50 Books- One Flew Over the Cuckoo’s Nest by Ken Kesey
Where did I get the book and how many pages?
I honestly cannot remember where I got this book. Most likely ordered from amazon.com, as I have so few options to find good, English language books. Wherever it came from it clocked in at 324 pages.
Have I read this book before?
Nope. The opportunity never presented itself, and it was not a book I sought out.
What do I already know?
I went into this one knowing nothing. After the first five pages I glanced at the back cover and saw it was about a guy in a mental hospital and was the origin of Nurse Ratched. Maybe 25 pages in my husband informed me it was a movie with Jack Nickolson. I almost wish he hadn’t told me, because I am sure it influenced how I saw the character, but in truth I think he would be perfect. (I know about the movie now, I haven’t seen it.)
What do I think now?
When I started, I wasn’t excited. I mean, seriously, not into the book. I could not have cared any less, and I wasn’t really into it. I had already read The Bell Jar, and had a committed person book I was loving. I wasn’t sure I could like this one; it just didn’t seem like my style of book. I mean, it was all about a testosterone fueled, swaggering, loud mouthed guy causing trouble; not my thing, but thanks.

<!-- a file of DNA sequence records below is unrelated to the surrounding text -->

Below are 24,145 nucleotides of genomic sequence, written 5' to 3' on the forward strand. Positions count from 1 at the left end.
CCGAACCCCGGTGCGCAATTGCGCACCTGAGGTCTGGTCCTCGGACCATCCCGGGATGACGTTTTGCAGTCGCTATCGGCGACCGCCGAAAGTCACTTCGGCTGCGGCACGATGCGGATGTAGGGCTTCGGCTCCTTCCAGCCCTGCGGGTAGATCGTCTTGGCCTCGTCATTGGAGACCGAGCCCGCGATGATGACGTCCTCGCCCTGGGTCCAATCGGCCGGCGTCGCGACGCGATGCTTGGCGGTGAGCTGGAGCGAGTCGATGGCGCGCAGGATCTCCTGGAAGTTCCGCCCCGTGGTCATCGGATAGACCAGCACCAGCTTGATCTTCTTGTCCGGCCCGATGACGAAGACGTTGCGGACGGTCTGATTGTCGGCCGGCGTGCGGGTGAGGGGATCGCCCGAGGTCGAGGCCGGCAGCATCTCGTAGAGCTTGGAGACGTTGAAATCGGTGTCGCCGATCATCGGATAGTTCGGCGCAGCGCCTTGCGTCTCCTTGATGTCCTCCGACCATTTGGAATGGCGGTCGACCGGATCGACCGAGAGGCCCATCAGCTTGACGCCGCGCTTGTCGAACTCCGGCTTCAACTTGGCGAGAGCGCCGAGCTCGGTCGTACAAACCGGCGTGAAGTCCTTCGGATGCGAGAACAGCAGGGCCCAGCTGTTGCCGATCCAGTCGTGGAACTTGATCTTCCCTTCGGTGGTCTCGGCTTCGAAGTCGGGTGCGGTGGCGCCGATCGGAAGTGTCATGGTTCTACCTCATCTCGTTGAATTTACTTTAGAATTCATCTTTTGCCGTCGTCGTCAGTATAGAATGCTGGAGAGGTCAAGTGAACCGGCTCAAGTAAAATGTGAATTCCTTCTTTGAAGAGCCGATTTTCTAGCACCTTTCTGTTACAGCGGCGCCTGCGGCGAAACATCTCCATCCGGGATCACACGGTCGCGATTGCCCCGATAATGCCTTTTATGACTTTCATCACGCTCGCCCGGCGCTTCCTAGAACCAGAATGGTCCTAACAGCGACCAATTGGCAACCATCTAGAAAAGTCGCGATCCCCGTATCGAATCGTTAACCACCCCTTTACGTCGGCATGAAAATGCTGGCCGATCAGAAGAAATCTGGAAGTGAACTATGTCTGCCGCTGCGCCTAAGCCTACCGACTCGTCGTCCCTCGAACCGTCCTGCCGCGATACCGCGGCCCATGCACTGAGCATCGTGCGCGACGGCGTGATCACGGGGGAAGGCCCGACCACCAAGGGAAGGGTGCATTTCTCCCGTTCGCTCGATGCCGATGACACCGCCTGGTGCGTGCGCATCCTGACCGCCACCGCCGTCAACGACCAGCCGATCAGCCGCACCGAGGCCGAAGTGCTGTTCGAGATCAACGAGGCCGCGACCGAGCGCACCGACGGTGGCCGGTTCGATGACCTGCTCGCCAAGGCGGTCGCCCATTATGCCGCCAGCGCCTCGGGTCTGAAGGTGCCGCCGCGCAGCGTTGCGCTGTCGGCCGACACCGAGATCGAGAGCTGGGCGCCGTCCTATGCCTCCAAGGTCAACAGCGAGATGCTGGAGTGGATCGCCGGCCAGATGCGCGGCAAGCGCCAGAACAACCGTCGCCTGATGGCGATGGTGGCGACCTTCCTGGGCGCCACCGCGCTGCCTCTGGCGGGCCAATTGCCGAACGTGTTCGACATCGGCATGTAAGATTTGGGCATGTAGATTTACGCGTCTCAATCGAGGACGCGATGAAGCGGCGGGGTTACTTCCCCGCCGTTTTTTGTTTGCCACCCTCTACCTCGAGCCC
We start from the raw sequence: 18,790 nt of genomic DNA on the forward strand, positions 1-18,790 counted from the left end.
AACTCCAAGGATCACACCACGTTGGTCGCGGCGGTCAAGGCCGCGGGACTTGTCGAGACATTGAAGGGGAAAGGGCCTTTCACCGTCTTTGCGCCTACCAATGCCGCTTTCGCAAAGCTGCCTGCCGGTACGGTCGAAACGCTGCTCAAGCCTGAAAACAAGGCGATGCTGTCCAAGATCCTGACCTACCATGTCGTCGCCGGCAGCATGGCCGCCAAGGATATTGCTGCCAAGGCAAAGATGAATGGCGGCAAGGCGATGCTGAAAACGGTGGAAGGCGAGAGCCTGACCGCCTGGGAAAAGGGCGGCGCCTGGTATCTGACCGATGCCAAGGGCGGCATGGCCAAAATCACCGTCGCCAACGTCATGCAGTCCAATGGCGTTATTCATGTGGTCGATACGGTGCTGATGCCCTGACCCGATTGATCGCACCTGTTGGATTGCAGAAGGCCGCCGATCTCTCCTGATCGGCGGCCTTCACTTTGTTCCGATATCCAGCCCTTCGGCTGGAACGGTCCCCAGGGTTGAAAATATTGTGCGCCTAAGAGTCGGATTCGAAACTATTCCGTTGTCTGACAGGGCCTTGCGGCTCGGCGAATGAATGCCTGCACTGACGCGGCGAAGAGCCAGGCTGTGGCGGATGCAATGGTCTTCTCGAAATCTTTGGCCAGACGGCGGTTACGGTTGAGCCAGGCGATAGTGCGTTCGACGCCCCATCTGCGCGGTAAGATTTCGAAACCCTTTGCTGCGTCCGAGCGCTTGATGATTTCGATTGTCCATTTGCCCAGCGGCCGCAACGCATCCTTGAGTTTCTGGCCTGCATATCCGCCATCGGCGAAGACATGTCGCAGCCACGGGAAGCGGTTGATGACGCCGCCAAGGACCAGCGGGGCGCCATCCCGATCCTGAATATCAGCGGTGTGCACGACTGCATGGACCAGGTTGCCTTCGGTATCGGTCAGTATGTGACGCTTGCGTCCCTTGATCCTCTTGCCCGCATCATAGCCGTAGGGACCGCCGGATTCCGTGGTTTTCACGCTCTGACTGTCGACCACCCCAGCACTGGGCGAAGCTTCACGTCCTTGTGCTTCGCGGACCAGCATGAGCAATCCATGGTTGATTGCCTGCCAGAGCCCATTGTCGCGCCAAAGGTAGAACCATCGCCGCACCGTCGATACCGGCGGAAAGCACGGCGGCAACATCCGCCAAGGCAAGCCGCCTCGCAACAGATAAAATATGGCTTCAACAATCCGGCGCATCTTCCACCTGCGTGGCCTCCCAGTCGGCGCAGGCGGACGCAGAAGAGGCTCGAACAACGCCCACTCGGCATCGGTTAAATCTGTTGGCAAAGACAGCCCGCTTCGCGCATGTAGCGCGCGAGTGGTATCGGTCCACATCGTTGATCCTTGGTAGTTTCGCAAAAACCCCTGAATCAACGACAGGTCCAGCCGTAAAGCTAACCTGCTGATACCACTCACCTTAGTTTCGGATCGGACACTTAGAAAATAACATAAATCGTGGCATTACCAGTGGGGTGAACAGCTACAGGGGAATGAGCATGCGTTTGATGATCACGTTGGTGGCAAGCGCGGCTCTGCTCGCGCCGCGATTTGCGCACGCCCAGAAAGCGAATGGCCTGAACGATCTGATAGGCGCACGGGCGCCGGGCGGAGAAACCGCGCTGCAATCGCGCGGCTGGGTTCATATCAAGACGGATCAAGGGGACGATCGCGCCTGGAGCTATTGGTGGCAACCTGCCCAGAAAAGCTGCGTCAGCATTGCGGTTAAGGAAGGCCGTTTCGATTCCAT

Within about fifty pages, I was hooked. Okay, yeah, McMurphy is everything I already said, but he was also incredibly smart and intuitive. He knew how things were, and could see exactly what was really going on with everyone. He read the patients, the nurses, the doctors, and could see their buttons. He knew just how far he could push, and exactly what he could get away with before the consequences were past what he could deal with. It doesn’t mean he always stuck within those limits, but he was smart. The obnoxious layer everyone could see was truth, but it was also a cover; no one would look past that outside to see everything else he was. He painted his outside in such a way that people could not see the depth within him. More than that, he did more good for the patients than the doctors did, even if it didn’t seem like he should have. His methods were strange, but he brought about real change.
The end of the story is heartbreaking, but I honestly could not see it ending any other way. This story wasn’t really meant to have a happy ending.
Should you read this book before you die?
Yes. Absolutely. There is so much going on here, and it is such a good story about fighting what is keeping you down. It might not be the happy inspiration you need, but it is still worth the work.
Coming up next, is Anna Karenina by Leo Tolstoy followed by Birdsong by Sebastian Faulks.
Happy Reading Everyone!